Hundreds of Migrants Who Tried to Violently Cross US Border to be Deported

November 26, 2018 Updated: November 27, 2018

Hundreds of migrants rushed the southern United States border in California on Nov. 25, while chucking projectiles at Border Patrol agents. They were pushed back by tear gas and some will be deported by Mexico.

Hundreds of people rushed the border, dismantled part of the fence, and began streaming through the opening. But they were pushed back by tear gas launched by United States officers as they tried to cross a second wall.

Mexican Interior Minister Alfonso Navarrete said that the migrants were encouraged by some of the caravan’s leaders to rush the border.

The group managed to bypass a security cordon and scrambled to try and dismantle the fence and illegally enter the United States. Some 2,000 migrants participated, a Mexican federal police officer at the scene told The Epoch Times.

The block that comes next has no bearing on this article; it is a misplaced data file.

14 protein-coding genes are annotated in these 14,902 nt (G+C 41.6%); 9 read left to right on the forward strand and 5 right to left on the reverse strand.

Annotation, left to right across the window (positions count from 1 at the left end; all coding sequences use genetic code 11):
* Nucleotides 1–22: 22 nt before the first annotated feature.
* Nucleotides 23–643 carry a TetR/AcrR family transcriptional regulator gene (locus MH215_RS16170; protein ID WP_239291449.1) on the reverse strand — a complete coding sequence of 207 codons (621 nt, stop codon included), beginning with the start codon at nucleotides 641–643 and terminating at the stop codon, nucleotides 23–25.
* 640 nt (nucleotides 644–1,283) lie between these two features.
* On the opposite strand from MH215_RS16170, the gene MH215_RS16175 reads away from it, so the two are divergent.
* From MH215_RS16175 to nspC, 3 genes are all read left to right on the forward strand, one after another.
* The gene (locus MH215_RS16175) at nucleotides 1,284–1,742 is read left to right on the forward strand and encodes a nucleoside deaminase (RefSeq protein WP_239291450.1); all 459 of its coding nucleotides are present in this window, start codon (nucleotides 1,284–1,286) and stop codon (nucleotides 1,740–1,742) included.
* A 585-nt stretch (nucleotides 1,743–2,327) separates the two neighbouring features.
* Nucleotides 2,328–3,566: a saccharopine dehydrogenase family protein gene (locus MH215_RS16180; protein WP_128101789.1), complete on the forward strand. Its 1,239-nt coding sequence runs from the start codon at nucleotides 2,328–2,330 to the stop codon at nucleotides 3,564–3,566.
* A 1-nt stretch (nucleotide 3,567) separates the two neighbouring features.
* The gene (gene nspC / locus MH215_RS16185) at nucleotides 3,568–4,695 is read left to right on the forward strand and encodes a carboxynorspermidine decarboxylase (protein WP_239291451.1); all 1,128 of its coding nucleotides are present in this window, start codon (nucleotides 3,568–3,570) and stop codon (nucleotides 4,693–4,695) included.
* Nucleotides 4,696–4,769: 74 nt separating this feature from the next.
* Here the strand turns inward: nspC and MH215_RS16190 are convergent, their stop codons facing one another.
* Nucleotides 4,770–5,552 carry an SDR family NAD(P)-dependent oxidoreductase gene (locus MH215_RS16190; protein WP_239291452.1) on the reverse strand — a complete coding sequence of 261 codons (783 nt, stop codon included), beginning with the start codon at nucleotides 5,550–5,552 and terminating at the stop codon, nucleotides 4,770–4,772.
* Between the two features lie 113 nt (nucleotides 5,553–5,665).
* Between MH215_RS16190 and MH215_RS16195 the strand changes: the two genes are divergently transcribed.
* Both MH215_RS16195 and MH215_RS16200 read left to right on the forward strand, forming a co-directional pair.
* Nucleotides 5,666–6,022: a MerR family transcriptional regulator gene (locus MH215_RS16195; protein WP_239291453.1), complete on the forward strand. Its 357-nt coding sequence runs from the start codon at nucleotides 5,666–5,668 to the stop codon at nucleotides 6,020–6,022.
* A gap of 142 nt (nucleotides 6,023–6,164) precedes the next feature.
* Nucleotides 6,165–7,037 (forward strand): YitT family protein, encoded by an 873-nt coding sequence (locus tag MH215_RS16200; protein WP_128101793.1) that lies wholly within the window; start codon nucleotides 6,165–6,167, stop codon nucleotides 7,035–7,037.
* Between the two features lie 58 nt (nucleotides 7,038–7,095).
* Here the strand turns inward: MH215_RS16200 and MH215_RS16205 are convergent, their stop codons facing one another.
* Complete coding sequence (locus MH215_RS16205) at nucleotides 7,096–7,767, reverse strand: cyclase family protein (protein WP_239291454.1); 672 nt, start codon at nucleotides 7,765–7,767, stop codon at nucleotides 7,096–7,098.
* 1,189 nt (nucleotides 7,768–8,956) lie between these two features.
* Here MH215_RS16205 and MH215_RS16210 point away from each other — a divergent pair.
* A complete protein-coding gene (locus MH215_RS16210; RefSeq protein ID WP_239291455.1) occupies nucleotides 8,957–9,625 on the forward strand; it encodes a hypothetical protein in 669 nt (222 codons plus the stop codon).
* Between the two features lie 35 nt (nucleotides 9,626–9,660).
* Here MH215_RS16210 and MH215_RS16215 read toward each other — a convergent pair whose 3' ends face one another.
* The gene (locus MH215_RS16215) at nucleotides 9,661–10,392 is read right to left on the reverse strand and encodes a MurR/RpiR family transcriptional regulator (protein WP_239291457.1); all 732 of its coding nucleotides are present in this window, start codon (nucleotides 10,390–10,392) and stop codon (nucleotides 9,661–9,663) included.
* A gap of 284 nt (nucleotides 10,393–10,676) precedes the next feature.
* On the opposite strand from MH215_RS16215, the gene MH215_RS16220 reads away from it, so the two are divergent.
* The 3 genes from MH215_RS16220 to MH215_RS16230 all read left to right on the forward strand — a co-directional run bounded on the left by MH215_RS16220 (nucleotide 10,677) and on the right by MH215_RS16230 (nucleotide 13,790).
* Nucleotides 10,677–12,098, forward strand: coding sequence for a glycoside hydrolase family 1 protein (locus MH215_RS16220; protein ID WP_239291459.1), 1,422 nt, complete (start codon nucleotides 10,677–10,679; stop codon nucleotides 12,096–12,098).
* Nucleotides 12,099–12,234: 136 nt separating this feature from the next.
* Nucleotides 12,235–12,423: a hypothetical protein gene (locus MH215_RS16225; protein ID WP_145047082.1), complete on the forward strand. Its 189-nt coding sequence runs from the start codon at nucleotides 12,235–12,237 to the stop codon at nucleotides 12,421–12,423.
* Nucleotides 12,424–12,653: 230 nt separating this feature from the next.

Now Mexican authorities say they’ll deport a portion of the 500 of the migrants who tried to enter America.

A group of Central American migrants climb the border fence between Mexico and the United States as others try to bring it down, near the El Chaparral border crossing, in Tijuana, Baja California State, Mexico, on Nov. 25, 2018. (Pedro Pardo/AFP/Getty Images)

“Migrants who participate in these violent events who are fully identified will be deported immediately,” the Ministry of Interior said in a statement. “Such provocative acts, far from helping their objectives, violate the legal migration framework and can result in serious incidents on the border.”

Mexico said it would repair the damaged fence but would not deploy military forces to the border.

The border rush came as thousands of migrants streamed into Tijuana in the past week, triggering a humanitarian crisis, after some analysts wrongly claimed earlier in November that the caravans would never reach the United States. The Ministry of Interior said the main caravan has 8,247 people, with 7,417 of those located in Tijuana or nearby Mexicali.

The other caravans with thousands of people each were still on their way to the border.